CJAD: Mr. Klemperer, how are you.
CJAD: Thank you for joining us this evening. I'd like to know a little bit about your portrayal in that particular television show. The fact that here we are 30 years later talking about a show that admittedly was a big hit. You won two Emmys for it. But 30 years later they are still talking about it. Did you think that was possible when you did that show back then.
WERNER: Well, I don't know if we thought that was possible at the time, but we knew we had a good thing. We didn't actually quite know how long it would run. We knew when we did the pilot that we had every chance of getting on the air. I wasn't too surprised with most of the rerun market, but I will tell you that the last few years it's really been, particularly in the States, the reruns have been very powerful, because of this five day a week deal on all the local stations and it seems as if we keep getting a new audience all the time.
CJAD: Well the thing that's very surprising is that in this day of political correctness one would question whether a show like this could actually get on the air today.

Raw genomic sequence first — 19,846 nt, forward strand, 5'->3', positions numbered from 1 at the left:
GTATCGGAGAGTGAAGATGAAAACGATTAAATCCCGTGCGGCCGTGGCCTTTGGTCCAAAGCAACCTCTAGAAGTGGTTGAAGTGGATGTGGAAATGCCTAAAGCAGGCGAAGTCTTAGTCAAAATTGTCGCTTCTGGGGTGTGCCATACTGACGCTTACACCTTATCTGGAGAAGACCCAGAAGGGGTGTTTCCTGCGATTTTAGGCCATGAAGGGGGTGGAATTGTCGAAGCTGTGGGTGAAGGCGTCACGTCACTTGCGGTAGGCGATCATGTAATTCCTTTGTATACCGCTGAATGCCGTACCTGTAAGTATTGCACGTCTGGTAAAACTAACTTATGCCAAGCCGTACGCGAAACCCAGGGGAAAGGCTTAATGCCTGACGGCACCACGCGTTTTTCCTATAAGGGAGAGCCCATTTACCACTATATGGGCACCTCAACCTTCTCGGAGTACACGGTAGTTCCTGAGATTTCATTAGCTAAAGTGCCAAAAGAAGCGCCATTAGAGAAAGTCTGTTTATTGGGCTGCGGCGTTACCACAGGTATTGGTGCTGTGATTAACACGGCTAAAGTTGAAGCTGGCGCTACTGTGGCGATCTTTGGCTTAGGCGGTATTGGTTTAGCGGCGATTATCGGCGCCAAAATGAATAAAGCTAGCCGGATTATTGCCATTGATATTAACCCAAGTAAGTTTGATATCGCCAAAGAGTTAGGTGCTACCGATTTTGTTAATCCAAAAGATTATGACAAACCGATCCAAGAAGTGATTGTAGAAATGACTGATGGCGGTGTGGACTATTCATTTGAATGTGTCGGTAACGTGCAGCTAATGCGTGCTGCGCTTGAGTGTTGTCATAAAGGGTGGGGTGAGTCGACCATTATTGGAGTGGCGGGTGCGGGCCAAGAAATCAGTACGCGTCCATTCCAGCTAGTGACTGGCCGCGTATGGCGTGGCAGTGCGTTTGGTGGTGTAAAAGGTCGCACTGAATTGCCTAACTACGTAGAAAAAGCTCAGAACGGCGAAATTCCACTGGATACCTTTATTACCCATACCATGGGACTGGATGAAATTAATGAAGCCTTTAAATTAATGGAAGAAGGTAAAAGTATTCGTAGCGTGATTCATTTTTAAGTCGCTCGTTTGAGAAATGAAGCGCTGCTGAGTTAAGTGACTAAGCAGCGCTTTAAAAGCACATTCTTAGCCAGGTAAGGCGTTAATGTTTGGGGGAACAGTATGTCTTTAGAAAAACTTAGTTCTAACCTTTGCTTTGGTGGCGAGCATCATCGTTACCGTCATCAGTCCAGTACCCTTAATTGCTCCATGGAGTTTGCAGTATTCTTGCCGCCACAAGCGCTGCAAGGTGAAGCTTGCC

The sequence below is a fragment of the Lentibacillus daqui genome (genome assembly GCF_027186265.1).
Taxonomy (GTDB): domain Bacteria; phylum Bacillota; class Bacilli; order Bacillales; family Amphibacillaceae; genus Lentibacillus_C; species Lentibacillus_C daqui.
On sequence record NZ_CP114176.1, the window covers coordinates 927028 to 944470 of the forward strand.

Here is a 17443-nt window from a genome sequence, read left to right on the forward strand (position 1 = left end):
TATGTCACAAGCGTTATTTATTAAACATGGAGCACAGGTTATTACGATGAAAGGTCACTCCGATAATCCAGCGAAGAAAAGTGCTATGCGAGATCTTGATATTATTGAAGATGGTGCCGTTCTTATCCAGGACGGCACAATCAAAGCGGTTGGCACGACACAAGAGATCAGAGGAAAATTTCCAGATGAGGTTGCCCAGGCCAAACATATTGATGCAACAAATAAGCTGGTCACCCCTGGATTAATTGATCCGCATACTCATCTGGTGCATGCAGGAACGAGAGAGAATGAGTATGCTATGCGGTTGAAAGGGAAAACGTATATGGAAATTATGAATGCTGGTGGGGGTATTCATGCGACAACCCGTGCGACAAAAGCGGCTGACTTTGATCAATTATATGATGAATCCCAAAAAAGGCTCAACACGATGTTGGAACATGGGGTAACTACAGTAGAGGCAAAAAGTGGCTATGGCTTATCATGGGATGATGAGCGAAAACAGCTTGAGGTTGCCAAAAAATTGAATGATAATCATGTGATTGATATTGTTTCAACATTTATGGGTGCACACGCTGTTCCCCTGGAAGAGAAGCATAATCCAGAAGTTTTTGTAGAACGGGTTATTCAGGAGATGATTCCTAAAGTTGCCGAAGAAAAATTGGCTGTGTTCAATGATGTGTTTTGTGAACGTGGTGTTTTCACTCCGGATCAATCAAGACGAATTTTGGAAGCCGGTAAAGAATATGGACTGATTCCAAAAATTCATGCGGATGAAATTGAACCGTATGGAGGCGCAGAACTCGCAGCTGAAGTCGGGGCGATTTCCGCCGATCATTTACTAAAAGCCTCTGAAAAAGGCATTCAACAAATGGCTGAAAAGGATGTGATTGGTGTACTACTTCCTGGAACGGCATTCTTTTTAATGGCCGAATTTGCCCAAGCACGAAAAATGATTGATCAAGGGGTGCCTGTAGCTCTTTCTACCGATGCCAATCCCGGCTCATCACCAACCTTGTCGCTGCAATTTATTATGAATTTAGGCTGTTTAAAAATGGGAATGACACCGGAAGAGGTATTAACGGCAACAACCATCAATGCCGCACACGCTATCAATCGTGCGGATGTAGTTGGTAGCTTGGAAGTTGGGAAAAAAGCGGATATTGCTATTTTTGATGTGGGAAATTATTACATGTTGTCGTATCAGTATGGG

WERNER: That may be your question. It isn't mine.
CJAD: You don't think so?
WERNER: No, I think the show has to be taken for exactly what it is. Why should HOGAN'S HEROES not be on the air. It's obviously a satirical parody and it can only be looked at it that way.
CJAD: What I mean by not being on the air....I don't mean in it's current form of reruns and shows that were done 30 years ago. I'm saying if someone were to mount a show like this today. A new show....
WERNER: When you mean a show like this, you have to say to me a show exactly like this, the way it was done.
WERNER: It would be a smash hit again, in my opinion.
CJAD: You think it would be!
WERNER: Yes, well of course!
CJAD: Why is that?
WERNER: Because it is a satire. You cannot take HOGAN'S HEROES, look at it and take it totally seriously. I mean, that's ridiculous!
CJAD: Are you surprised....because one of the things that caught my attention last month from the WALL STREET JOURNAL is its current success in Germany.
WERNER: I'm very surprised at that, yes, because there were many chances for it to be in Germany once the syndication market started and it continually just did not happen. The fact that it happened now is somewhat surprising to me, but I must tell you I'm pleased about it because I think it should have been there a long time ago.
CJAD: One of the things that I guess a lot of people might not be aware of, especially fans of the show over the years and have seen your portrayal in it is nature of your background and the many things you've done besides Col. Klink. You're a classically trained actor.....